The City of South Euclid is a family-friendly inner-ring Cleveland suburb proud of its strong community base and cultural diversity. Though still recovering from the economic downturn, South Euclid is working to drive vacant home renovation efforts and the transformation of empty lots into community gardens.
Harnessing a progressive long-term view, city leaders selected a “Come Together & Thrive” logo and tagline that speaks to their sustainability-minded efforts and helps attract and align with current and prospective residents who would appreciate what South Euclid has to offer. Guide Studio designed a placemaking program around this theme, including metal and cloth banners installed along the downtown thoroughfare.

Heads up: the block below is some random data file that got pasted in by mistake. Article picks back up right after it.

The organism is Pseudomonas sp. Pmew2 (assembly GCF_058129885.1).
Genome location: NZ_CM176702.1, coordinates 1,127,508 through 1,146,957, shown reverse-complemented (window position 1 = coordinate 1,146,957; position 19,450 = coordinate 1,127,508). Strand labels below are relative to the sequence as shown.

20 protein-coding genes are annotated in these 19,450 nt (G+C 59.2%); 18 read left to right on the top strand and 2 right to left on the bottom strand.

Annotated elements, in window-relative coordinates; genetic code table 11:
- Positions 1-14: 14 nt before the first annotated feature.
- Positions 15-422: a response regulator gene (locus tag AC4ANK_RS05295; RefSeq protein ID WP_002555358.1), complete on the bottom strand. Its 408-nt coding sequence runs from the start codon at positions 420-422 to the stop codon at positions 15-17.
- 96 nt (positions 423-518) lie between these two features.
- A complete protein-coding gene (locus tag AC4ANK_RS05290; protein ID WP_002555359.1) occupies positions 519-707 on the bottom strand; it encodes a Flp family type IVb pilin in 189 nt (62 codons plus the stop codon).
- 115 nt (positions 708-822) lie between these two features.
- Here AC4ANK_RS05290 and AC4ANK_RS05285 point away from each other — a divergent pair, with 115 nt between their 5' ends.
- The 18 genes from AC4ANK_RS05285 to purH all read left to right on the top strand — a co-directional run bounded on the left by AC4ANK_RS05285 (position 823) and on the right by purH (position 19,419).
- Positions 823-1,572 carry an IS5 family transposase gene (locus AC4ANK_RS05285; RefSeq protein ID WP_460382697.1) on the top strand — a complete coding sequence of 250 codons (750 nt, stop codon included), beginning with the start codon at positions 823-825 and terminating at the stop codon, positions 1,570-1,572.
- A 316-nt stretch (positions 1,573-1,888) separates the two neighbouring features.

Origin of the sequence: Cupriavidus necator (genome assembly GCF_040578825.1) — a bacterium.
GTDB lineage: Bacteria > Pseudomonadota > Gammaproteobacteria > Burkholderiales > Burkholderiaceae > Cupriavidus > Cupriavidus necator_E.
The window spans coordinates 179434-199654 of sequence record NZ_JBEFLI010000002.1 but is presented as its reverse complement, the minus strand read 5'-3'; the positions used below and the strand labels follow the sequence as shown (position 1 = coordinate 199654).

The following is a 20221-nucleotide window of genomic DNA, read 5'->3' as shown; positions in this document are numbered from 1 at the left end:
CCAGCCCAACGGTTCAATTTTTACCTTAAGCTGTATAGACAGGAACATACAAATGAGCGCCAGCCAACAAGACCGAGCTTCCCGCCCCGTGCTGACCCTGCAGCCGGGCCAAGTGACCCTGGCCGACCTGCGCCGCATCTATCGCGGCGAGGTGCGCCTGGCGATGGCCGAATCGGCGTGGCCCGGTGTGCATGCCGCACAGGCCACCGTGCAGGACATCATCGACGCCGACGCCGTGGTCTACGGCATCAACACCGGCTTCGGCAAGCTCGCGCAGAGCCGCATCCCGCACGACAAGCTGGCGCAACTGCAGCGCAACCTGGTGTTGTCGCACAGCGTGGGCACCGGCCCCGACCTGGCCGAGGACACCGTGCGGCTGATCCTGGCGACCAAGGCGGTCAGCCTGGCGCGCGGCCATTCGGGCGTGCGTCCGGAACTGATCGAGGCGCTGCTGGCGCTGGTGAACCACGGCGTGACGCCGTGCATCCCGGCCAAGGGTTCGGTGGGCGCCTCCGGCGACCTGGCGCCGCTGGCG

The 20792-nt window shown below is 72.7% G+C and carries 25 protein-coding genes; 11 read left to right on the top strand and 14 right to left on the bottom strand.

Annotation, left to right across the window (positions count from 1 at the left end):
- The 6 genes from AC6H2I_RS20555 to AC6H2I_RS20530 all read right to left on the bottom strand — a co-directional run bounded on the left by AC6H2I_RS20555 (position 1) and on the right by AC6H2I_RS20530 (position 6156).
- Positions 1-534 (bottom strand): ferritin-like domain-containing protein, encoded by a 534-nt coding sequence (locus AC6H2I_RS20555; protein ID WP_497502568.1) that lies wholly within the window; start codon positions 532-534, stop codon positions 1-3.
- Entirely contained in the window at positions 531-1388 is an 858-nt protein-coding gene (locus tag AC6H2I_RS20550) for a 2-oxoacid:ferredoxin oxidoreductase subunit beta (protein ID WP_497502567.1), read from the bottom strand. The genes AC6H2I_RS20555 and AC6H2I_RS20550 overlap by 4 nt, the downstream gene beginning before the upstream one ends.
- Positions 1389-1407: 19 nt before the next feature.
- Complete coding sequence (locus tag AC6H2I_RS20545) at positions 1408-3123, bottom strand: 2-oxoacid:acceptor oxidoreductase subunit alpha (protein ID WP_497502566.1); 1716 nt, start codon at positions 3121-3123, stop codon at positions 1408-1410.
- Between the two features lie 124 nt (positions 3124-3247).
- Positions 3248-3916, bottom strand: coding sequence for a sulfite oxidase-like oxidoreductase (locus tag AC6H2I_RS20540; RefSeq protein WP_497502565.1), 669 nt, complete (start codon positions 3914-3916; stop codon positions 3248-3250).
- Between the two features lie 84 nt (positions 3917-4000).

We often recommend banner programs to organizations lacking the ground space for more robust signage. Banners are also a means of welcoming pedestrians into a busy streetscape or other public space. For instance, Guide Studio took a hands-on approach in activating Downtown Kent’s brand identity, designing signage that embraces the city’s brand under a common theme of “Kent Speaks.” Today, a colorful banner system expresses the community’s growth, guiding travelers through a bustling space brimming with restaurants and storefronts. The City of Kent now champions its new downtown identity to cement its rising visitor destination status.